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Publication numberUS7624016 B2
Publication typeGrant
Application numberUS 10/897,800
Publication dateNov 24, 2009
Filing dateJul 23, 2004
Priority dateJul 23, 2004
Fee statusPaid
Also published asUS20060020471
Publication number10897800, 897800, US 7624016 B2, US 7624016B2, US-B2-7624016, US7624016 B2, US7624016B2
InventorsYun-Cheng Ju, David G. Ollason, Siddharth Bhatia
Original AssigneeMicrosoft Corporation
Export CitationBiBTeX, EndNote, RefMan
External Links: USPTO, USPTO Assignment, Espacenet
Method and apparatus for robustly locating user barge-ins in voice-activated command systems
US 7624016 B2
Abstract
A method of querying a user to select from a list in a voice-activated command system is provided. The method includes generating command prompt phrases during which the user can select items on the list. The command prompt phrases include an item on the list and an index for another item on the list. In some embodiments, each command prompt phrase also includes a period of silence between item on the list and the index for another item on the list. If a user selecting barge-in is received during a particular command prompt phrase, the corresponding item on the list is selected.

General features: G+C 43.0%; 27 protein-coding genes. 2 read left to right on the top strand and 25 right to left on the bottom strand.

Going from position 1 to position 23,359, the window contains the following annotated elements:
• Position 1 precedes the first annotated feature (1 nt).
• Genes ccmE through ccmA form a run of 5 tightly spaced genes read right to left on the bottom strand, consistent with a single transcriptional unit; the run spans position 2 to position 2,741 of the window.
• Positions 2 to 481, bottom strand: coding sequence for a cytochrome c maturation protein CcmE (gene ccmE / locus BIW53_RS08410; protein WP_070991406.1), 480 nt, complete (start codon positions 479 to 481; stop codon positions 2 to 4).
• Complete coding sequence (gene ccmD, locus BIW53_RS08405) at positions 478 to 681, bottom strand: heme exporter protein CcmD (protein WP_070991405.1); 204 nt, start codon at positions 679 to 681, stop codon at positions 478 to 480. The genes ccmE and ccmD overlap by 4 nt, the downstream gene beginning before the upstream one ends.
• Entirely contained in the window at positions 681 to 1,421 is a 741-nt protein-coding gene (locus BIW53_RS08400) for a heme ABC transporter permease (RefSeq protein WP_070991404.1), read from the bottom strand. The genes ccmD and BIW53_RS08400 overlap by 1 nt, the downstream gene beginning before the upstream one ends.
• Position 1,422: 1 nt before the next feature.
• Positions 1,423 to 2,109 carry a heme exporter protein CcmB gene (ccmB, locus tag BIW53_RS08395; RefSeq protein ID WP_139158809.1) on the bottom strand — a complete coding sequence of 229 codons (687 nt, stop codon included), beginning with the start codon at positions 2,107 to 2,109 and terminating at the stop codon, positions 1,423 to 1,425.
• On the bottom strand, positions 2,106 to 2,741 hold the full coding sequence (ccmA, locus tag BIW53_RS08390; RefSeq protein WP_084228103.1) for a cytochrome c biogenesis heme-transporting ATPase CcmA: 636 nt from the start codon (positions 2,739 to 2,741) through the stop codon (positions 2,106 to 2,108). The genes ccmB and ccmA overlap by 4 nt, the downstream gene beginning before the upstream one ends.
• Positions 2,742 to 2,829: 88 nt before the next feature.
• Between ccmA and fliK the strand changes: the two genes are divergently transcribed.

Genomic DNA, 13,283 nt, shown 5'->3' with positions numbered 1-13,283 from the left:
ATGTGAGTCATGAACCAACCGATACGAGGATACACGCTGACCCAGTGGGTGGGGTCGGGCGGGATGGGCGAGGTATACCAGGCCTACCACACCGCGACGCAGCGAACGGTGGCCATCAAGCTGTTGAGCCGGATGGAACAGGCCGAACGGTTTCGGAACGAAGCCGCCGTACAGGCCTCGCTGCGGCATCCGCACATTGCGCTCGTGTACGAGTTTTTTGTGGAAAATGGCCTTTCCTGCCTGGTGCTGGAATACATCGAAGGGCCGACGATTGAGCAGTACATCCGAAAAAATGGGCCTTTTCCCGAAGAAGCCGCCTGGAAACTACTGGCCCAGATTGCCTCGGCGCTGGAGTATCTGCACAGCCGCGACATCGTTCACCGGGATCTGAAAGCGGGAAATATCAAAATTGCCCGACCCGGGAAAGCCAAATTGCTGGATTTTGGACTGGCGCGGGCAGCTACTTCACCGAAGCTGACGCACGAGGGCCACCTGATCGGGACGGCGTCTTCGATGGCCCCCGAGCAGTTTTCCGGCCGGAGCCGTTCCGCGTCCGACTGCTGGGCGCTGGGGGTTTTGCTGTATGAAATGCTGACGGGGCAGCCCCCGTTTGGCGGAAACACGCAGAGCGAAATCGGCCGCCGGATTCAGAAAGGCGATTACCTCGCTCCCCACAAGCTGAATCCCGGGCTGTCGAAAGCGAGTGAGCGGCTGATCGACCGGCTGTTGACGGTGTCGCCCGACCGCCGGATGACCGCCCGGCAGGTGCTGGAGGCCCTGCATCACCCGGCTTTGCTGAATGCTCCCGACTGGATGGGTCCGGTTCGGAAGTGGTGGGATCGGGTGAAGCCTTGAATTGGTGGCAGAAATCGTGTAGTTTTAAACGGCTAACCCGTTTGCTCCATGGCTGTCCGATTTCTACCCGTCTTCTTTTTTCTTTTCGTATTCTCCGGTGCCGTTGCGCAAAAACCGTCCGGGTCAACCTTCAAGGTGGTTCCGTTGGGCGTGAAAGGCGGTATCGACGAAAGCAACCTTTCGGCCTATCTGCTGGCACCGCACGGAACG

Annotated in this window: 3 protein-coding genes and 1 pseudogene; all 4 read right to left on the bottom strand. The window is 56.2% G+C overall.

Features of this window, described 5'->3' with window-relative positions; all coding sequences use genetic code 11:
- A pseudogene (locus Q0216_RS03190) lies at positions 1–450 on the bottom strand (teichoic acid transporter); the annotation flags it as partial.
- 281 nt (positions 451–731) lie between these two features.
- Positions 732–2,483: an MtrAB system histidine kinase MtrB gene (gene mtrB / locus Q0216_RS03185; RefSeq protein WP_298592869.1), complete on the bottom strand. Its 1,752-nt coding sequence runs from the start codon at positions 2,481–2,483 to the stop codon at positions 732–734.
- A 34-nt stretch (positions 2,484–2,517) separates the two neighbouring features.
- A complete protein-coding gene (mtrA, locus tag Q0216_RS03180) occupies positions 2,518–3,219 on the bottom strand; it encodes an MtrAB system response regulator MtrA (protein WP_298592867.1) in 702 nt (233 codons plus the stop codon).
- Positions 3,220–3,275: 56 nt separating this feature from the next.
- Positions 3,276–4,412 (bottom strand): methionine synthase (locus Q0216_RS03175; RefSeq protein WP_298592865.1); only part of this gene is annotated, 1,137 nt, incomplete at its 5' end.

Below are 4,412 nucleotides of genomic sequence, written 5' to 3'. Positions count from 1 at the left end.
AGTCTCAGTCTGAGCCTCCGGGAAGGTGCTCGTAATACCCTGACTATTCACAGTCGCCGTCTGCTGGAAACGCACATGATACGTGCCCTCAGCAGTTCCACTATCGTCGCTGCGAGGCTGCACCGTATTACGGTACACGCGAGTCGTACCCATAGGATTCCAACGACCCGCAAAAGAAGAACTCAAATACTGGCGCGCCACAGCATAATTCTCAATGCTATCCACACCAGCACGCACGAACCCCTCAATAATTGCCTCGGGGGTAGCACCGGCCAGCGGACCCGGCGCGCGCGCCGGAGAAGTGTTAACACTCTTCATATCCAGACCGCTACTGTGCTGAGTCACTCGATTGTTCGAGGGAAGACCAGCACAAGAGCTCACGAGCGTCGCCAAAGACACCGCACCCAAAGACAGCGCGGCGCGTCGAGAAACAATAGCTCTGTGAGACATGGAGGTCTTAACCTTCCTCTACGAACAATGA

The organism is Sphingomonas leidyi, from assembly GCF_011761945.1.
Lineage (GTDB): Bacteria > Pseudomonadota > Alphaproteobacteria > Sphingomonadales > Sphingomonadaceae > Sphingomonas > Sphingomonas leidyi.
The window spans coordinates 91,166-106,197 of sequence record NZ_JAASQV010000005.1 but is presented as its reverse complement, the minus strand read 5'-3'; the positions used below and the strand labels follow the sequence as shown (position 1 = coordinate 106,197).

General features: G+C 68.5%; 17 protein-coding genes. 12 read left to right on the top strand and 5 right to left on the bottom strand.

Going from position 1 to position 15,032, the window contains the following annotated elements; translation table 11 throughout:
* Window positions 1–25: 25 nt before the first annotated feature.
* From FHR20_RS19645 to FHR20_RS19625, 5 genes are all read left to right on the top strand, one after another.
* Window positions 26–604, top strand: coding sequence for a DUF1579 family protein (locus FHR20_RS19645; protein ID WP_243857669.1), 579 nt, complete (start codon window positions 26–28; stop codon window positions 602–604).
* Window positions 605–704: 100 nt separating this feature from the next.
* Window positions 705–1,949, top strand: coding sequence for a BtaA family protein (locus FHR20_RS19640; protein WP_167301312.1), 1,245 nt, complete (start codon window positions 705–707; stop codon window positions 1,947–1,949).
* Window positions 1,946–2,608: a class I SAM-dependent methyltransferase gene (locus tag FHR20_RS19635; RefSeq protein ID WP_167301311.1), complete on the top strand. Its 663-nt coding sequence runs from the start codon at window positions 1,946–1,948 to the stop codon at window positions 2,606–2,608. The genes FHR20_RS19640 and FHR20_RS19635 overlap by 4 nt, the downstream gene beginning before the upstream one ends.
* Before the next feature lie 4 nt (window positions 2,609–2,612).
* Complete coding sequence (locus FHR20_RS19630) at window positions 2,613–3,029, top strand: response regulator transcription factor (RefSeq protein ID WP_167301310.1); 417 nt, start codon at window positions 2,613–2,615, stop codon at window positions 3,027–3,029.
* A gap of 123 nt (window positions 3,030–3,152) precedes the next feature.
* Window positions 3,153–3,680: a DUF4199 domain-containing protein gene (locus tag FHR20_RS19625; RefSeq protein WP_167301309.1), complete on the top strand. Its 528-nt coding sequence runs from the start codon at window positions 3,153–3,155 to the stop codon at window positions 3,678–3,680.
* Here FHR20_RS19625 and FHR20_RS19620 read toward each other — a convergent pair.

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Claims(18)
1. A computer-implemented method of querying a user to select from a list in a voice-activated command system, the method comprising:
generating, and presenting to the user, a first command prompt phrase, the first command prompt phrase being a voice prompt phrase that includes a first item on the list and an index for a second item on the list, the first command prompt phrase not including an index for the first item on the list, wherein the index for the first item on the list is instead included in a different command prompt phrase for a different item that immediately precedes the first item on the list, and wherein the second item on the list immediately follows the first item on the list;